Better! This time, Imoen stays far enough back to avoid line of sight until Weeblet strikes, so the remaining Hobgoblin aggros on Weeblet, too, while Imoen shoots arrows from afar.


There's two more locations to unlock from the Friendly Arms Inn, both of them still outside of our comfort zone, especially Peldvale to the east.

That said, those areas have one recruitable NPCs each, an overzealous paladin to the north and an evil cleric to the east, who both can be reached without running into any enemies. They're both pretty good, as long as they don't conflict with your team, but I'm not planning to recruit either of them for this playthrough.


Fourth out of five hidden treasures! This one's arguably the most powerful, but...

Imoen: "Ha! This one's mine!"
Weeblet: "Well, yeah. Makes us even."
Imoen: "Sure.. I... (blast) guess...."
Weeblet: "Huh? What's wrong?"
Imoen: "Can't get... this thing over... my finger."
Weeblet: "Elven ring? Some of them have really thin fingers."
Imoen: "No, not like that! Here, look, I can't even bring it close to my fingertip."
Weeblet: "Oo, a magic ring then? We'll have to ask a mage to see what the deal is. This is strange."
Imoen: "Here, you try it. Do Halflings make any special enchanted rings?"
Weeblet: "Gee, good question. Maybe somebody who grew up in Halfling society might be able to answer it?"
Imoen: "They don't. At least there was no Halfling in the books about famous magic rings. More a dwarf and elf thing, I think."
Weeblet: "Yes, you followed our lessons more diligently than me. Good job. Proud of you. Now if only you would learn how not to be such a know-it-all..."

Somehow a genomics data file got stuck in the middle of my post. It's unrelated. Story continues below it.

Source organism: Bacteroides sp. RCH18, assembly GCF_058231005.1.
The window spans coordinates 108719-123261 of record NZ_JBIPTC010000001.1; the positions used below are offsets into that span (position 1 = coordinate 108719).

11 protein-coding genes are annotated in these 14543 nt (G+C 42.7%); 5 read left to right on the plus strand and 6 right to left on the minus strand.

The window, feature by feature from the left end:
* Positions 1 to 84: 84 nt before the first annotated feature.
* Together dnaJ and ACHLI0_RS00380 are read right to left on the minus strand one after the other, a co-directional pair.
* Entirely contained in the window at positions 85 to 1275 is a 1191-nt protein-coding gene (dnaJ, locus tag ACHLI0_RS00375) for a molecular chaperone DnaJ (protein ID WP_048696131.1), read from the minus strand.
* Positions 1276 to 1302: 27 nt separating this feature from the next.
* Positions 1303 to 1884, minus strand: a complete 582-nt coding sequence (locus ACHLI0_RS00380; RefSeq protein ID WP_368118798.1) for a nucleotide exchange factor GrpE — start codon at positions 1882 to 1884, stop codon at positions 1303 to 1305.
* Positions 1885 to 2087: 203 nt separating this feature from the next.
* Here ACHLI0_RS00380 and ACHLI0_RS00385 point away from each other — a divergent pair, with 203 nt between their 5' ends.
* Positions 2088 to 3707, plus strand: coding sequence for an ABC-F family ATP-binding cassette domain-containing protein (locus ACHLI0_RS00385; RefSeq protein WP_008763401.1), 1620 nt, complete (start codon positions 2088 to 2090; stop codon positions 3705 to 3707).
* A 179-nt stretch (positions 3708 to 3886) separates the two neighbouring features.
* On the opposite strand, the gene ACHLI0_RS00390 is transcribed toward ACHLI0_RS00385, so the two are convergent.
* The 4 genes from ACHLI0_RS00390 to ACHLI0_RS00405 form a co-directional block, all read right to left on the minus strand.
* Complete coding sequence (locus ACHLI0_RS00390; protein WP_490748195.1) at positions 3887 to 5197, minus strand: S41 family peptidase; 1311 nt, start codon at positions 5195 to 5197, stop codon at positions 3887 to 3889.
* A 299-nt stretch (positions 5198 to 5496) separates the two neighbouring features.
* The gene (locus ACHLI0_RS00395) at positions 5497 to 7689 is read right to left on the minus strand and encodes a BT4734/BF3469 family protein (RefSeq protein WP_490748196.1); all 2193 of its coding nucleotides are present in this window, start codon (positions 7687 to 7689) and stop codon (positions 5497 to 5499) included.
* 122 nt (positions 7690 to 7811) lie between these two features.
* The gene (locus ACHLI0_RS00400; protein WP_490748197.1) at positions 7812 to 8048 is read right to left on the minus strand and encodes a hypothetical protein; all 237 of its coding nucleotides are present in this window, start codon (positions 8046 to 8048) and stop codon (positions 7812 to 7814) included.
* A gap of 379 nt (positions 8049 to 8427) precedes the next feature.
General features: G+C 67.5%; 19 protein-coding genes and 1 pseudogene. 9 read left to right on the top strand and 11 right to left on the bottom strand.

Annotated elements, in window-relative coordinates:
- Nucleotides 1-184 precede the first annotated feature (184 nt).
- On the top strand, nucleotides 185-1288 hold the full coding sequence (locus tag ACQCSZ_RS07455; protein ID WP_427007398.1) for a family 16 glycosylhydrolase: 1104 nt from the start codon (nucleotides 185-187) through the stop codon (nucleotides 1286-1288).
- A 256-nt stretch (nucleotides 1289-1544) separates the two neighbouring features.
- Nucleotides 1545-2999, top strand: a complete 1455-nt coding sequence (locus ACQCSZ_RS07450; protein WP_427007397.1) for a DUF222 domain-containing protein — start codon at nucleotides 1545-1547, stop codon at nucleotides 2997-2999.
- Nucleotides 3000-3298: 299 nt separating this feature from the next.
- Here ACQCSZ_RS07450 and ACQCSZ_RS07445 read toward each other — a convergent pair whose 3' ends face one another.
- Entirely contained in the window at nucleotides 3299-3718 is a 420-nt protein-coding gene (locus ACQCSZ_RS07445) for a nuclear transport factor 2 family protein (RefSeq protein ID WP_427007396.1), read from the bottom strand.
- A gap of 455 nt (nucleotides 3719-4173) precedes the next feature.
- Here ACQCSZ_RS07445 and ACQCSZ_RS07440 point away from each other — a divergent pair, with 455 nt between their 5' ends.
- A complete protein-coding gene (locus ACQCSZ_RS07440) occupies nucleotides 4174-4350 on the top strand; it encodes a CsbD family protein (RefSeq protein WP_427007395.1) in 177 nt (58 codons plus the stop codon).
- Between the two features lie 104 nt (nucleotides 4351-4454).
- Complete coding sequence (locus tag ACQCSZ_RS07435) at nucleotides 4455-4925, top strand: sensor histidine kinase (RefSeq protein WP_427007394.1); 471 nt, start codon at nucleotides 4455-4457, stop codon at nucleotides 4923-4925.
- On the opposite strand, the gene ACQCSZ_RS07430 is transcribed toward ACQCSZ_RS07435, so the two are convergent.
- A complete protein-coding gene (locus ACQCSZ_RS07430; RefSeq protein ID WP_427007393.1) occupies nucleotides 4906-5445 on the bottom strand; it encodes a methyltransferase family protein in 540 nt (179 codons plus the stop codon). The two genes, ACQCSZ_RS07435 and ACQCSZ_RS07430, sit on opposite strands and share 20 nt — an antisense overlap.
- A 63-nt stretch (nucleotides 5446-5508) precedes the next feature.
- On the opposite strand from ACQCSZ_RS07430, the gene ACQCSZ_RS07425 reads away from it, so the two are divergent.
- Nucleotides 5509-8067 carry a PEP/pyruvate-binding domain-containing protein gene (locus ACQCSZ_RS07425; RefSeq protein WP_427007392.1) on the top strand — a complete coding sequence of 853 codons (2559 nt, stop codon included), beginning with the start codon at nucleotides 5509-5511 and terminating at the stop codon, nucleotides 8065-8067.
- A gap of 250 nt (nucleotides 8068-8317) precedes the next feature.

Imoen: "Oh, sorry, I get a little cranky when I don't get enough sleep. Can we get to the inn already?"


Imoen: "Good on you if you save the day. I care not, for I am sleepy."


And because Joia leaves after you complete the quest, the cold logic of RPGs dictates that we plunder her now unguarded chest... (well, more like "pong's completionism dictates". There's just a minor gem and a few coins in that chest)

By the way, 400 XP is still a decent amount at this early stage. The enemies we've encountered so far give far less than that, wolves with 65 being the most rewarding.


Commoner: "Glad to meet you, friend."

There's actually a number of unnamed commoners giving some small bits of background information, and a number of commoners just telling you to piss off.

Commoner: "You said something?"
"You don't go believing every little thing being bandied about. A lot of it is just people getting worried 'bout nothing. Those gossips in Beregost are always coming up with new rumors to tell travelers. Us here at the Friendly Arm, we should have more sense."

Commoner: "Wife's been gettin' prickly on me arse..."
"The iron crisis has taken everybody off guard. Why plan for a shortage when the resource is nearly unlimited? I guess we're paying for it now. I guarantee that if we survive through this it will never happen again. People will be hoarding metal for months."


Commoner: "Gellana and Bentley are husband and wife. They've run the Friendly Arm for as long as anyone can remember. Bentley likes to run tend the bar in the inn, while his wife Gellana is the high priestess at the temple to Garl Glittergold. They're real good people.

Guard: "There is to be no fighting or stealing within sight of the walls of the Friendly Arm Inn! Aggressors will be punished to the full extent of frontier law!"
Weeblet: "No stealing, no... fighting, got it..."
Guard: "Oh, don't worry. We've seen you move against those Hobgoblins just north. We're better off with them gone, that's for sure. But do not pick a fight with any civilised folks, is that clear?"


Tarnesh: "Oh, you must be whom I am to meet then. I will take you to your friends, but first I should be sure you are the correct person. Is your name Weeblet?"
Weeblet: "Why, yes it is."
Tarnesh: "Perfect. You are indeed the person I seek. Hold still a moment, won't you?"


Journal: "Another stranger tried to kill me today, this time at the Friendly Arm Inn. Who keeps sending these assassins?"


Guard: "Oh no you don't!"